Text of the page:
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Printmaking - Monotype / Monoprint


As a visual person, and an experiential learner, I have always found I need to first watch a process and have a play with the materials before I feel I can develop my ideas for making.  


I am often drawn to botanical concepts in my art, with the use of plants and trees, it reminds me of home.  The earthy colours and the forgiving nature of their imperfections make them an attractive medium to draw from.  I also felt that my first venture into the craft of Monoprints (or Monotypes) needed a somewhat simplistic approach to allow me to first have an understanding of what is possible.

Monoprint Ideas

Inspirational Artists

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My initial prints were largely experimental and inspired by a love of botanical works and by watching classroom demonstrations.  There are many artists creating beautiful works and providing a myriad of inspirational ideas.  These are just two artists that I am drawn to and have found inspiration in.

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Pressing Leaves

I chose a selection of printed images of trees and grass to cut into stencils as well as a selection of leaves and plants that I first pressed to ensure they were flat enough to print from. 



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Paper Choices

Having adequate paper prepared prior to printing is critical.  I chose Somerset 300 gsm rough as well as some Fabriano paper I had.  It should be a rag paper that can stand being soaked in water, albeit cartridge paper for doing the initial ghost print is an option.  Prepare the paper by folding, scoring and tearing the paper into the size you want using a bone folder.    


A commercial offset lithography relief ink that is oil based and requires a solvent for cleaning is used.  It is a very thick gluggy substance and a little will go a long way.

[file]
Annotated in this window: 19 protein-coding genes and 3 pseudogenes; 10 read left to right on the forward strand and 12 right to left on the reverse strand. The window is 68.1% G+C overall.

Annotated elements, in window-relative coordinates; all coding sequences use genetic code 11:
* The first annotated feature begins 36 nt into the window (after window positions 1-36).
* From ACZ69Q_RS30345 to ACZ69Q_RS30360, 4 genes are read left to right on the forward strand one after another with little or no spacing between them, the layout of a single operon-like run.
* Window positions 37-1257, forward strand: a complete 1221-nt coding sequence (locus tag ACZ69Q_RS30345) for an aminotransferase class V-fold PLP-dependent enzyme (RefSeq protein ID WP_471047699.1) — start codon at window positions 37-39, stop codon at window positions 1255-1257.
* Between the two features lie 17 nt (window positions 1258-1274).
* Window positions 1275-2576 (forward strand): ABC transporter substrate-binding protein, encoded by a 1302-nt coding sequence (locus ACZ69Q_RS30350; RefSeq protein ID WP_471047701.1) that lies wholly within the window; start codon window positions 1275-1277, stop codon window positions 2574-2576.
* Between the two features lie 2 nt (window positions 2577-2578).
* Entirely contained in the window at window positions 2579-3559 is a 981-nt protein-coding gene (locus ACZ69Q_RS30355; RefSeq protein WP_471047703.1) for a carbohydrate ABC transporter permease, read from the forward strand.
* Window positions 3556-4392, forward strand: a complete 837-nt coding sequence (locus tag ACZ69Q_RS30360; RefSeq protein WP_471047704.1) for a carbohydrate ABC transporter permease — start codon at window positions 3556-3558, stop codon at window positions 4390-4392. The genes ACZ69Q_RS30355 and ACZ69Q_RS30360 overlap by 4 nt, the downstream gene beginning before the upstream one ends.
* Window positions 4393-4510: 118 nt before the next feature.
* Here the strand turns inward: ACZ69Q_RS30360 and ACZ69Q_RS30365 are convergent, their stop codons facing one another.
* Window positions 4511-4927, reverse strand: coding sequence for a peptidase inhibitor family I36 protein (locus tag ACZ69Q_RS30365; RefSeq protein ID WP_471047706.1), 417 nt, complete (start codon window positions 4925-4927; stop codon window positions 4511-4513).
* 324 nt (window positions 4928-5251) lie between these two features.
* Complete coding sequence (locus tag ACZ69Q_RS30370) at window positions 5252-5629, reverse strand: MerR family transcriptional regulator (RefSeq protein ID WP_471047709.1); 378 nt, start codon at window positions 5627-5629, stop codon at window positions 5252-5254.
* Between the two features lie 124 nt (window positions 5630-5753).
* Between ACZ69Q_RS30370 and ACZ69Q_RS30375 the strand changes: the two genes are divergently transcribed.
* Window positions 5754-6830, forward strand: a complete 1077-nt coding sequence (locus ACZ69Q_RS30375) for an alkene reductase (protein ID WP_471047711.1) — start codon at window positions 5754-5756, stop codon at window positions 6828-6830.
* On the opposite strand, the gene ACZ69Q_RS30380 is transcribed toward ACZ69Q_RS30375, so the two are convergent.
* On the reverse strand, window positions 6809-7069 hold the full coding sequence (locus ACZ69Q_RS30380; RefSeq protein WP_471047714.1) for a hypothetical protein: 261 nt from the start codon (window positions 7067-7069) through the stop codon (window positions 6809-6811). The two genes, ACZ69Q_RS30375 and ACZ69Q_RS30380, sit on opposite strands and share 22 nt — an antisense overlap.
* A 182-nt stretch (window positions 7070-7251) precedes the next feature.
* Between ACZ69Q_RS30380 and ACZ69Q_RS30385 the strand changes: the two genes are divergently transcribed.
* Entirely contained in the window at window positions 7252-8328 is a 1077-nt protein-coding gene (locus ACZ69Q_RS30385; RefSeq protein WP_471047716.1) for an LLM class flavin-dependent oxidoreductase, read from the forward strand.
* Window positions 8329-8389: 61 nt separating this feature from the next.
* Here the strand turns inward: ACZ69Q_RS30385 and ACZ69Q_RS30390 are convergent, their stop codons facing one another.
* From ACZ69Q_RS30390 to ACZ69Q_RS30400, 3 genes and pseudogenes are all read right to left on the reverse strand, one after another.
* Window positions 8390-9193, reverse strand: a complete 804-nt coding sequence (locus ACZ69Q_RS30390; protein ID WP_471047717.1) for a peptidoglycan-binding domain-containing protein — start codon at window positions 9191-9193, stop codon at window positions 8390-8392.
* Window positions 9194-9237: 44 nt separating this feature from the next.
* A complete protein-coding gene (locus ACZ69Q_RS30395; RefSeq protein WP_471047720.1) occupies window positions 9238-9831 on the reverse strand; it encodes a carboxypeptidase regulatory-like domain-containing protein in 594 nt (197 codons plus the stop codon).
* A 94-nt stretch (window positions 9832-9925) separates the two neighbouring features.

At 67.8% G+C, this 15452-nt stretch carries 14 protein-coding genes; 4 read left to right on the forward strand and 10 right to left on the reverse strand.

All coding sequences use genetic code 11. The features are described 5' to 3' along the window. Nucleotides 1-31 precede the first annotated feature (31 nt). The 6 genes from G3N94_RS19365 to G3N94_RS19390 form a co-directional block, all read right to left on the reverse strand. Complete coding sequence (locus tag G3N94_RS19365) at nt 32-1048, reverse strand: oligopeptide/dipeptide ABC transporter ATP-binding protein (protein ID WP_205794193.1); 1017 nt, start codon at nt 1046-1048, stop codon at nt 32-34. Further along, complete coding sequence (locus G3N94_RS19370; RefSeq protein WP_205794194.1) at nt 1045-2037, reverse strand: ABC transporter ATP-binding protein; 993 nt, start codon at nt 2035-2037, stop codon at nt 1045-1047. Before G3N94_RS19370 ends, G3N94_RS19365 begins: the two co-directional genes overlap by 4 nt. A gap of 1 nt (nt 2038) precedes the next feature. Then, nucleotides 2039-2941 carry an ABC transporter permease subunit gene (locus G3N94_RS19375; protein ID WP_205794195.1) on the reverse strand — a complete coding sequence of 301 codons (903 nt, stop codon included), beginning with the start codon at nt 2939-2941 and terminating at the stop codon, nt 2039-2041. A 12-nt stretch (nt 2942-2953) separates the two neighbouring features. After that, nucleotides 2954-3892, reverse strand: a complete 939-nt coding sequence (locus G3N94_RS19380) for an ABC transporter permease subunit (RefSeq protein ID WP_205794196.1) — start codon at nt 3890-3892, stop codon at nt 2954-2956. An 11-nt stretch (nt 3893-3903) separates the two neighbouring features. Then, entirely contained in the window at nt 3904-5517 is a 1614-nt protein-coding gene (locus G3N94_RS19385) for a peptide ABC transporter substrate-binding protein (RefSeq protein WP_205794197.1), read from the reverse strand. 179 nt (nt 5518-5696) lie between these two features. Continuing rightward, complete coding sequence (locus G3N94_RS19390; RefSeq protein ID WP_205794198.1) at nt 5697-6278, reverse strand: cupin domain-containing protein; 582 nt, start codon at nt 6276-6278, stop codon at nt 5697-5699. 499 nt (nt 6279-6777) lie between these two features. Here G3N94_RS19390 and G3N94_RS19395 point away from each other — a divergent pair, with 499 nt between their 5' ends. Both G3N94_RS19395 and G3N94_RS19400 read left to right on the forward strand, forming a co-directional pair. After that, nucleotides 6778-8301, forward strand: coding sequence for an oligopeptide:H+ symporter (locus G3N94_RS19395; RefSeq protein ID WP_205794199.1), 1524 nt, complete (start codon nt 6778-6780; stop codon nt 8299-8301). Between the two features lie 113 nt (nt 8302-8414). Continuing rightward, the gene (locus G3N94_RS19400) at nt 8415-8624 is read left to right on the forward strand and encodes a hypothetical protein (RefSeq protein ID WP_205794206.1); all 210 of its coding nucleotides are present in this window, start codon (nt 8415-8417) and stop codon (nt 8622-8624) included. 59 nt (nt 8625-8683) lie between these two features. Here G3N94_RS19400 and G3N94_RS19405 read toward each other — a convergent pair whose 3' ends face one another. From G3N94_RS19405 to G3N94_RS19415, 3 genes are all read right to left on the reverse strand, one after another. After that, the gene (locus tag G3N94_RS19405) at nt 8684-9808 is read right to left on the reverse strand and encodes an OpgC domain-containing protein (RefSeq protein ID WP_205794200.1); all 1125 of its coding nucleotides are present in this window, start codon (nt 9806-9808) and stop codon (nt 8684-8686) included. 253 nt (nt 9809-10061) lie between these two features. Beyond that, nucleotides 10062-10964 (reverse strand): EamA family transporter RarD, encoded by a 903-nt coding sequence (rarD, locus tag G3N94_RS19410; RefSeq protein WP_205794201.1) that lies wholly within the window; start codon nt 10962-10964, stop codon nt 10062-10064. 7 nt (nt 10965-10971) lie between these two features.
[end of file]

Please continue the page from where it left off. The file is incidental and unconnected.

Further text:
Inking the Matrix

After the inks are mixed they were rolled out in a thin layer on glass using a brayer.  The brayer is then used to ink up the matrix.  In this case the matrix is a perspex sheet that was larger than the paper.   


Rather than using primary colours, it is better to mix the colours to achieve more subtle tones and hues.  With my botanical theme I chose earthy colours with brown and yellow ochre and a lot of variations in green.  To compliment this further I switched to yellows, burnt orange and brown.

Colour Mixing


Designing the Image

The next step is to design and arrange the stencils and relief objects onto the matrix ready for printing.  My focus was primarily trees and plants to capture a garden feel. I overlapped them to try and create depth and interest. I would be keen to try some potential effects like sprinkling talk power and using solvents   

Setting the Press

The press needs to have been set up and ready prior to preparing the matrix.  The next step of printing is of course the fun part where the matrix is placed on the print bed ready to go.  




Paper Soak

Prior to printing, the paper should be soaked in water.  Rag papers are quite robust so can be left to soak for longer periods and can be resoaked so as to add additional print layers. After wetting the paper the excess water must be drained and the paper blotted dry using butcher's paper. 



The wet paper is carefully layed across the matrix ensuring it is aligned with the image and straight.  Any areas of ink that are exposed should be covered with butcher's paper to ensure ink does not get on the blankets.  Time to print! 


Silhouette Prints

The first print created when monoprinting will be a ghost print, in that silhouettes will be prominent as it is a relief print, therefore it is often printed on simple cartridge paper or acetate.  Alternately it can be printed over or added to, to create more interest.  

Layering & Resoaking

The beauty of oil based inks and rag paper is that it can be resoaked and printed over and over.  Here you see our lecturer Jazmina's work where she has resoaked and reprinted image layers many times.


First print from the matrix creates a silhouette

First layer on the paper - third print from from the matrix


Two layers on the paper both being the third print from the matrix

Two layers on the paper, both silhouette prints, but together they provided enough colour, contrast and interest.    


Two layers on the paper, again both silhouette prints    

Third print from the matrix


Two layers - first was a fourth print from the matrix, the second layer a first print from a new rolled matrix


Two layers - second print from a new matrix


Butchers Paper

It is the second print using the stencils and objects ink side up that are used to create the strongest visual image.  But you never know until reveal what you have created. Even the the edges of the butchers paper which was used to ensure the ink around the edge was covered, can be quite beautiful


The prints need to be touch dry prior to resoaking and printing a second layer.


I have been really pleased with several of my images and will be keen to experiment some more.

Click on the link to see some of my finished monoprints 

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